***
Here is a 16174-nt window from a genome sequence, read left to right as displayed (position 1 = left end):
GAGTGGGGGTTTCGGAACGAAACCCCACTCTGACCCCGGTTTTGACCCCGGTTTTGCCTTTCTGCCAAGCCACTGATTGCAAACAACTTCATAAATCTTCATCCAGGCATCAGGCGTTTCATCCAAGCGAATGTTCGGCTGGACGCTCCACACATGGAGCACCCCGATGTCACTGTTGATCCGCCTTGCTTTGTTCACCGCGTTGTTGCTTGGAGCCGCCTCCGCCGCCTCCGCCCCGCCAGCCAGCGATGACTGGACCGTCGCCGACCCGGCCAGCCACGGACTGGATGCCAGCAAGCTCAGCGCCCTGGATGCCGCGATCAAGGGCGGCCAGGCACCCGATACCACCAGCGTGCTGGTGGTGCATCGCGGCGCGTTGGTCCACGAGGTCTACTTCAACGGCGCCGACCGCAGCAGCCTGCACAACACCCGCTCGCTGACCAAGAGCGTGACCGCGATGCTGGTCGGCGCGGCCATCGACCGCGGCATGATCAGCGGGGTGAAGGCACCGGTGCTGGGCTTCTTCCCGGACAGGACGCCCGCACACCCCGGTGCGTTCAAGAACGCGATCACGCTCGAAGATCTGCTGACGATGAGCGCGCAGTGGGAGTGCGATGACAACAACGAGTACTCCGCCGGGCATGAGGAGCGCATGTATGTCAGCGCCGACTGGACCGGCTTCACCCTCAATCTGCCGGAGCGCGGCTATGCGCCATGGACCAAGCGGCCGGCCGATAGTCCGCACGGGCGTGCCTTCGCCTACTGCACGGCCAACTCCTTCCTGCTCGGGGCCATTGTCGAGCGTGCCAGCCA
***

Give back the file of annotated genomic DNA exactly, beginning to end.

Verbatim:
Here is a 16174-nt window from a genome sequence, read left to right as displayed (position 1 = left end):
GAGTGGGGGTTTCGGAACGAAACCCCACTCTGACCCCGGTTTTGACCCCGGTTTTGCCTTTCTGCCAAGCCACTGATTGCAAACAACTTCATAAATCTTCATCCAGGCATCAGGCGTTTCATCCAAGCGAATGTTCGGCTGGACGCTCCACACATGGAGCACCCCGATGTCACTGTTGATCCGCCTTGCTTTGTTCACCGCGTTGTTGCTTGGAGCCGCCTCCGCCGCCTCCGCCCCGCCAGCCAGCGATGACTGGACCGTCGCCGACCCGGCCAGCCACGGACTGGATGCCAGCAAGCTCAGCGCCCTGGATGCCGCGATCAAGGGCGGCCAGGCACCCGATACCACCAGCGTGCTGGTGGTGCATCGCGGCGCGTTGGTCCACGAGGTCTACTTCAACGGCGCCGACCGCAGCAGCCTGCACAACACCCGCTCGCTGACCAAGAGCGTGACCGCGATGCTGGTCGGCGCGGCCATCGACCGCGGCATGATCAGCGGGGTGAAGGCACCGGTGCTGGGCTTCTTCCCGGACAGGACGCCCGCACACCCCGGTGCGTTCAAGAACGCGATCACGCTCGAAGATCTGCTGACGATGAGCGCGCAGTGGGAGTGCGATGACAACAACGAGTACTCCGCCGGGCATGAGGAGCGCATGTATGTCAGCGCCGACTGGACCGGCTTCACCCTCAATCTGCCGGAGCGCGGCTATGCGCCATGGACCAAGCGGCCGGCCGATAGTCCGCACGGGCGTGCCTTCGCCTACTGCACGGCCAACTCCTTCCTGCTCGGGGCCATTGTCGAGCGTGCCAGCCA